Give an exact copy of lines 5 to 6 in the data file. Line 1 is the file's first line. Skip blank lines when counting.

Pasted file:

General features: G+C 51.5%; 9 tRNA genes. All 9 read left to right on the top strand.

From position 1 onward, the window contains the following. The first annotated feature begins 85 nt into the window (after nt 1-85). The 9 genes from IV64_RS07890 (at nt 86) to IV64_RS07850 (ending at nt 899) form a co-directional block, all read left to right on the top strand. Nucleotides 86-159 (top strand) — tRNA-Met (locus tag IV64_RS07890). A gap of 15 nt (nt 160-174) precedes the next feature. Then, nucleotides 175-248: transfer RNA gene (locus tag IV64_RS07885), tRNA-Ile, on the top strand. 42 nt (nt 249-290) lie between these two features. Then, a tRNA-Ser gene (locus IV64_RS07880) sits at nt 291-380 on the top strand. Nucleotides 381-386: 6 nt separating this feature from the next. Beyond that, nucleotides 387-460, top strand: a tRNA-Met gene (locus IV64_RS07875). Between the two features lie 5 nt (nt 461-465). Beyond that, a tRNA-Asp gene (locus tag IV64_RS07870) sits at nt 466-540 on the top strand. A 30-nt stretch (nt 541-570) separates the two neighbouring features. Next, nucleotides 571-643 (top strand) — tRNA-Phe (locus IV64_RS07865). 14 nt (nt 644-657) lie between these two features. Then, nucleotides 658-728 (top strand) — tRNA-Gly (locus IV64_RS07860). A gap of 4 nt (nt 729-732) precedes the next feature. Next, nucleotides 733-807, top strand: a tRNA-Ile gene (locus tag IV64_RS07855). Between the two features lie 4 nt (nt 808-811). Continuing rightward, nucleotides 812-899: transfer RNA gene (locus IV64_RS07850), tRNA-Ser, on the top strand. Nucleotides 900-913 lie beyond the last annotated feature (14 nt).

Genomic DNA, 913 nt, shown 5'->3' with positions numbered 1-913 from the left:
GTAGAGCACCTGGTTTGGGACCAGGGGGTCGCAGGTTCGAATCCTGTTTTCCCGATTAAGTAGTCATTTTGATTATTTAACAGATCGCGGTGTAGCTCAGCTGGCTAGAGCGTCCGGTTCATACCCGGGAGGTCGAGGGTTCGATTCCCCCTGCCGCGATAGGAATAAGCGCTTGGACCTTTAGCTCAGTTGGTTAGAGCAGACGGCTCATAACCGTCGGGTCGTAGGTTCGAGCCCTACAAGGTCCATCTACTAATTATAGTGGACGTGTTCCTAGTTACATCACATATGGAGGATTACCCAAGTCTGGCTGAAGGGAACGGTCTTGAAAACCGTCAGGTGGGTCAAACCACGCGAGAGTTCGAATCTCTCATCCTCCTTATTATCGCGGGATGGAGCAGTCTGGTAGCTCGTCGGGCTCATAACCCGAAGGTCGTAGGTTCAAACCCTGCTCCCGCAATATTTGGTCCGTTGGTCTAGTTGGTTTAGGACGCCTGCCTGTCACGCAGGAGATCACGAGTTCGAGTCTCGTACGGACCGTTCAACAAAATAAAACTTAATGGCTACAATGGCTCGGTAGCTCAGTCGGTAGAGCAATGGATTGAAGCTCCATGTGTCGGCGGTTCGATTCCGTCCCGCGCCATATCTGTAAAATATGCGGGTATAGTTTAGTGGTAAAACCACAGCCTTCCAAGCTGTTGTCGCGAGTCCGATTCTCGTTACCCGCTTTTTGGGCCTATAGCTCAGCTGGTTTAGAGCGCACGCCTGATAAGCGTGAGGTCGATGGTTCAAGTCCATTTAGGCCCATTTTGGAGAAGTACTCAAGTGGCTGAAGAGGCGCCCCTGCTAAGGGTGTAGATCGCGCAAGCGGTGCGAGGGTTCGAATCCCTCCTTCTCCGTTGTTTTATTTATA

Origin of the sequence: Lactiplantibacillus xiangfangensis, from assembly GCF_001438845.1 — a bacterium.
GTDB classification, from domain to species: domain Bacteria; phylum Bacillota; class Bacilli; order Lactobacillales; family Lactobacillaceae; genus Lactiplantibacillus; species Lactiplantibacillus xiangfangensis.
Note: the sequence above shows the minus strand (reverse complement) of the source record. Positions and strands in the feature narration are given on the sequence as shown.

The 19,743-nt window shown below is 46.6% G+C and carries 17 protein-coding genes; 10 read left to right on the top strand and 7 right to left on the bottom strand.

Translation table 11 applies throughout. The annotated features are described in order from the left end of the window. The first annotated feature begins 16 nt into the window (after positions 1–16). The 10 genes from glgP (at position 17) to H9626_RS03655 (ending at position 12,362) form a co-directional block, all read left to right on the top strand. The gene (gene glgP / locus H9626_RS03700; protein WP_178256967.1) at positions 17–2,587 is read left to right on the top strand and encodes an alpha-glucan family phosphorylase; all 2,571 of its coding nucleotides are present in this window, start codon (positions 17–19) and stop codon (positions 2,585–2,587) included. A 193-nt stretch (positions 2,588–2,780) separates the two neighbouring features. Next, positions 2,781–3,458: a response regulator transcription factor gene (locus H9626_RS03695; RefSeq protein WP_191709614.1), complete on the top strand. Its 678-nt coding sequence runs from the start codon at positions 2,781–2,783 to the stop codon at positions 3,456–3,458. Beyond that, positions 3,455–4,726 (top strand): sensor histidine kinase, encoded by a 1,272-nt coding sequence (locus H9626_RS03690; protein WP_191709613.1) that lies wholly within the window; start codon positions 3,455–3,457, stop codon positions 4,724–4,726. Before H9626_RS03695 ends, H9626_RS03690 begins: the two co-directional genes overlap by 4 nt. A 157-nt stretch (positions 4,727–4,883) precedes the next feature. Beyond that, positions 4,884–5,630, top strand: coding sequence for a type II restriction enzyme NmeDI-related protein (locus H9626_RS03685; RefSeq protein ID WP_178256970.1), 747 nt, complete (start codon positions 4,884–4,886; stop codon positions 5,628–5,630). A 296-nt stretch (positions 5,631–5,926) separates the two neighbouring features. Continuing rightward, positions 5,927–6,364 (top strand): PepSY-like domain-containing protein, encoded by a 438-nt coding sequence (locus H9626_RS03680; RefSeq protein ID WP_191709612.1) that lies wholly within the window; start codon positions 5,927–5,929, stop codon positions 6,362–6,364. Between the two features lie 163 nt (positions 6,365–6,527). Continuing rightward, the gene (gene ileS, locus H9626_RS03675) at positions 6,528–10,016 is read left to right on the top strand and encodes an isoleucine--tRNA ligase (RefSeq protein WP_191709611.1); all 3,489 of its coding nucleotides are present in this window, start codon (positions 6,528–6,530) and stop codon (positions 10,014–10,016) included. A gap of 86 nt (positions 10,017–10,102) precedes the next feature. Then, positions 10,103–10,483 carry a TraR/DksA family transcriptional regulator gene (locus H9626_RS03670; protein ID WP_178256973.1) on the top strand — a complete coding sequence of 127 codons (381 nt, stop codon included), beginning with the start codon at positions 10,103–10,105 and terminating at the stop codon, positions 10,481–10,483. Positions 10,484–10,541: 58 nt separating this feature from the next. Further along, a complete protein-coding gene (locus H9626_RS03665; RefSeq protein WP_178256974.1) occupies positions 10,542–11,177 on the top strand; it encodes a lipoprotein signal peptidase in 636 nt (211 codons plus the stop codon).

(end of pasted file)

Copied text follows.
Origin of the sequence: Lactiplantibacillus xiangfangensis, from assembly GCF_001438845.1 — a bacterium.
GTDB classification, from domain to species: domain Bacteria; phylum Bacillota; class Bacilli; order Lactobacillales; family Lactobacillaceae; genus Lactiplantibacillus; species Lactiplantibacillus xiangfangensis.